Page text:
He Didn't Just Lie About Arizona: Calderon Fibbed About Assault Weapons, Too

In a very rare event, the president of Mexico addressed a joint session of the United States Congress last Thursday. Unfortunately, Felipe Calderon abused the opportunity by lying to the assembled representatives, senators, and government officials for the express benefit of his faltering country.


It has already been widely reported that Calderon misrepresented Arizona's new immigration enforcement law. His own nation's laws punishing even poorer immigrants surging up from Central America are far more draconian, but the obvious hypocrisy apparently left no foul taste in his mouth.

What was more pathetic about his speech in front of our government is that he attacked laws Americans have passed to protect our citizens from the kidnappers, drug dealers, and murderers that are Calderon's most worrisome export ... and he received a standing ovation from Democrats for his effort.

Homeland Security Secretary (and former Arizona governor) Janet Napolitano and U.S. Attorney General Eric Holder actually leapt to their feet in agreement with Calderon -- objecting to a simple ten-page law they admit to not having read and which mirrors U.S. laws they will not enforce.

This was all widely seen and covered. Calderon's second blatant lie, however, although greeted with another standing ovation from Democrats, curiously has received very little coverage and no critical opposition whatsoever.

That deception came as Calderon attempted to further meddle in U.S. affairs, declaring that Congress should reinstate the failed Clinton-era assault weapons ban to help in his battle against Mexican drug cartels:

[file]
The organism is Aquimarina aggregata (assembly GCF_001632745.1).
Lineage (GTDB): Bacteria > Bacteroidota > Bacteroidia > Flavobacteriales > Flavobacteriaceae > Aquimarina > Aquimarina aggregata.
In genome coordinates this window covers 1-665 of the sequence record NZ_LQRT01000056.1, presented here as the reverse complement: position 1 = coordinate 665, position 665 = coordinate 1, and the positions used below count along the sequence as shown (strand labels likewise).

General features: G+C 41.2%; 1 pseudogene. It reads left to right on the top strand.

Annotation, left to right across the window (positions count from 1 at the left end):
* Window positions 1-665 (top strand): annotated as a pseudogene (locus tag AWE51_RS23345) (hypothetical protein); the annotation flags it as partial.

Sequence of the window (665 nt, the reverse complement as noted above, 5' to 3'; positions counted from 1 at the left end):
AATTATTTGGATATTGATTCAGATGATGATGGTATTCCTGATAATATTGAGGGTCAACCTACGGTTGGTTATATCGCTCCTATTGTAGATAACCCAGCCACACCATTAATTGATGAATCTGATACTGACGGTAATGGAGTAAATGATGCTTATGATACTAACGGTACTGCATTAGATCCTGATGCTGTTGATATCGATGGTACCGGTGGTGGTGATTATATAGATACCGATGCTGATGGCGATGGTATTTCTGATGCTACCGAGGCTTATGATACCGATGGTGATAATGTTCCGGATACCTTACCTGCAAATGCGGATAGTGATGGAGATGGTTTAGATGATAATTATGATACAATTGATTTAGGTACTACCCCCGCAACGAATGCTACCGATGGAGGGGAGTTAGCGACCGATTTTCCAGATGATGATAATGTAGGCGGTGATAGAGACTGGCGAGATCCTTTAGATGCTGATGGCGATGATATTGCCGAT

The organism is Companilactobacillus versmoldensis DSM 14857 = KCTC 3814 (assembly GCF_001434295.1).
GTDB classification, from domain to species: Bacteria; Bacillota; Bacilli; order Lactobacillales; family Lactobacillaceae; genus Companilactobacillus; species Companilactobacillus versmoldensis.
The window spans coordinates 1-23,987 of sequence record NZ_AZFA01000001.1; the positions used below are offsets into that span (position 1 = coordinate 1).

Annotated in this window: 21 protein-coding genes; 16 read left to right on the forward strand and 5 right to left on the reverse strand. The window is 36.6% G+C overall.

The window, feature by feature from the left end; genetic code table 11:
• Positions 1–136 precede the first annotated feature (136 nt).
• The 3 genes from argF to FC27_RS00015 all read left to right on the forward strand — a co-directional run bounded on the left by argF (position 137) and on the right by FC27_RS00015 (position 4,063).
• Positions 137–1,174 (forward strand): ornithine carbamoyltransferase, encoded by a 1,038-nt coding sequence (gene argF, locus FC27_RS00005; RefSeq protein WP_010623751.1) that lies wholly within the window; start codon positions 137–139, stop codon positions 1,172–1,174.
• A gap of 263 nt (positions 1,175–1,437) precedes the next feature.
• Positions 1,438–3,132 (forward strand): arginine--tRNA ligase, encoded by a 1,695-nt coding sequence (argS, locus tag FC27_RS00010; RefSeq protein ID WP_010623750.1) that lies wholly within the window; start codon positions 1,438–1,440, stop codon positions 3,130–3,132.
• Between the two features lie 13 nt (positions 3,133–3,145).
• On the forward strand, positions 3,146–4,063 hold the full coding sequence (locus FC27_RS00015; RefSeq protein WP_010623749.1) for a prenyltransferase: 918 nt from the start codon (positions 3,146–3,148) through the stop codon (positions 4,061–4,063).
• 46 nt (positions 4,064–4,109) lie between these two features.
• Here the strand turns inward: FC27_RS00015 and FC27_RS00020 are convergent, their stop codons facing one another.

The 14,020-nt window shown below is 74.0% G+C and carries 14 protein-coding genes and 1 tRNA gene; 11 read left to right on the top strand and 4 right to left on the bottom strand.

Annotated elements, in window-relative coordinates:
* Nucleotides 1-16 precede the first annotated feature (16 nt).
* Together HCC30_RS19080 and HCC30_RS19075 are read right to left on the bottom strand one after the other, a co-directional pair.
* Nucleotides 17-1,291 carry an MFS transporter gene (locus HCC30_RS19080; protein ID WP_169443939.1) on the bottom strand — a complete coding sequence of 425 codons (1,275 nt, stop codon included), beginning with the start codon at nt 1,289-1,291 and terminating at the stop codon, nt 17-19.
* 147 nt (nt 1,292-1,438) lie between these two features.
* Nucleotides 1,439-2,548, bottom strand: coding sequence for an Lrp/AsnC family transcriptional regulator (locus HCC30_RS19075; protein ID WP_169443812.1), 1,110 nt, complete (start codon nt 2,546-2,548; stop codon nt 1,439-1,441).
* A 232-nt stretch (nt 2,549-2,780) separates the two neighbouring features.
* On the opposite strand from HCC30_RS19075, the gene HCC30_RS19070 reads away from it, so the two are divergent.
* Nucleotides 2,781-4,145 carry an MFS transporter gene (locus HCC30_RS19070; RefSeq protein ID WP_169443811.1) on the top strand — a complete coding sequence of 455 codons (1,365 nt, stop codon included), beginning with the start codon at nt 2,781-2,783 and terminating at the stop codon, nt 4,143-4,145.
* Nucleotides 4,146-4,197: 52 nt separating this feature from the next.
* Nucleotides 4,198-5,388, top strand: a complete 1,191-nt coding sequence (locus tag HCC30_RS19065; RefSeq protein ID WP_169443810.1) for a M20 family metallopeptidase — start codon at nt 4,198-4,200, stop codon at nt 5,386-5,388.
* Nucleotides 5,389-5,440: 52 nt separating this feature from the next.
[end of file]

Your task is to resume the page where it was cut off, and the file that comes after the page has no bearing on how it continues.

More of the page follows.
"There is one issue where Mexico needs your cooperation. And that is stopping the flow of assault weapons and other deadly arms across the border," Calderon said to a standing ovation from U.S. lawmakers.

Calderon said the increase in violence in Mexico had coincided with the 2004 lifting of a U.S. assault weapons ban.

The 10-year ban on the sale of assault weapons to civilians expired without being extended by Congress. U.S. Attorney General Eric Holder has said the administration favors reinstituting the ban, though gun rights groups oppose it.

Calderon said he respects Americans' Second Amendment right to bear arms, but said many of the guns are getting into the hands of criminals.

Mexico has seized around 75,000 guns and assault weapons in the last three years, Calderon said. He said more than 80 percent of them came from the United States, and noted there were more than 7,000 gun shops along the border.

"I would ask Congress to help us, with respect, and to understand how important it is for us that you enforce current laws to stem the supply of these weapons to criminals and consider reinstating the assault weapons ban," he said.

President Calderon's assertion that Mexico has seized around 75,000 guns and assault weapons in the last three years -- and that more than 80 percent of them came from the United States -- is a bald-faced lie. It simply is not remotely connected to the truth.